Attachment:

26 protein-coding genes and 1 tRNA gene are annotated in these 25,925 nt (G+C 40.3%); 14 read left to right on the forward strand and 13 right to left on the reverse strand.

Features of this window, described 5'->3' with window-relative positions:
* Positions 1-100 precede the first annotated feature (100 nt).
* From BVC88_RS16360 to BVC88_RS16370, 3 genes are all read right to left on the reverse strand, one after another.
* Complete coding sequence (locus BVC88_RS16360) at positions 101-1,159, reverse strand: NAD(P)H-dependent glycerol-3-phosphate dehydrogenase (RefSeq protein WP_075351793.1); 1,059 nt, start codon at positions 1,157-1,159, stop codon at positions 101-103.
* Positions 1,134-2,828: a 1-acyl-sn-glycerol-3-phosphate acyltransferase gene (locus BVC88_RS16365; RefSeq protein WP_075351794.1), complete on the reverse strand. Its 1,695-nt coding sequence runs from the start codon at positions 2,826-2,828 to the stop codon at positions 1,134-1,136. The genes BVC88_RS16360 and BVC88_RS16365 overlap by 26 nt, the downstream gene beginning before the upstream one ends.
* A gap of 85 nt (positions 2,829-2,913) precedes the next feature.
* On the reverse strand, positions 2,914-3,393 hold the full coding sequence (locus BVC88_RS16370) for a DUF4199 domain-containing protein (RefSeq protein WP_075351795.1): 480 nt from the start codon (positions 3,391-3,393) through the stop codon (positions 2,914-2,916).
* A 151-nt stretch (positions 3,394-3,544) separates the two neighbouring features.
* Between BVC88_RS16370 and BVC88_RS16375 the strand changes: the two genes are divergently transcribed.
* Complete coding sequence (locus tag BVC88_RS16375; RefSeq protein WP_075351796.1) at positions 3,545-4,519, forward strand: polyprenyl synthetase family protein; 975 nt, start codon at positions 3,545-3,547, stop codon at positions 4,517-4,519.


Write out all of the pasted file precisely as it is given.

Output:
26 protein-coding genes and 1 tRNA gene are annotated in these 25,925 nt (G+C 40.3%); 14 read left to right on the forward strand and 13 right to left on the reverse strand.

Features of this window, described 5'->3' with window-relative positions:
* Positions 1-100 precede the first annotated feature (100 nt).
* From BVC88_RS16360 to BVC88_RS16370, 3 genes are all read right to left on the reverse strand, one after another.
* Complete coding sequence (locus BVC88_RS16360) at positions 101-1,159, reverse strand: NAD(P)H-dependent glycerol-3-phosphate dehydrogenase (RefSeq protein WP_075351793.1); 1,059 nt, start codon at positions 1,157-1,159, stop codon at positions 101-103.
* Positions 1,134-2,828: a 1-acyl-sn-glycerol-3-phosphate acyltransferase gene (locus BVC88_RS16365; RefSeq protein WP_075351794.1), complete on the reverse strand. Its 1,695-nt coding sequence runs from the start codon at positions 2,826-2,828 to the stop codon at positions 1,134-1,136. The genes BVC88_RS16360 and BVC88_RS16365 overlap by 26 nt, the downstream gene beginning before the upstream one ends.
* A gap of 85 nt (positions 2,829-2,913) precedes the next feature.
* On the reverse strand, positions 2,914-3,393 hold the full coding sequence (locus BVC88_RS16370) for a DUF4199 domain-containing protein (RefSeq protein WP_075351795.1): 480 nt from the start codon (positions 3,391-3,393) through the stop codon (positions 2,914-2,916).
* A 151-nt stretch (positions 3,394-3,544) separates the two neighbouring features.
* Between BVC88_RS16370 and BVC88_RS16375 the strand changes: the two genes are divergently transcribed.
* Complete coding sequence (locus tag BVC88_RS16375; RefSeq protein WP_075351796.1) at positions 3,545-4,519, forward strand: polyprenyl synthetase family protein; 975 nt, start codon at positions 3,545-3,547, stop codon at positions 4,517-4,519.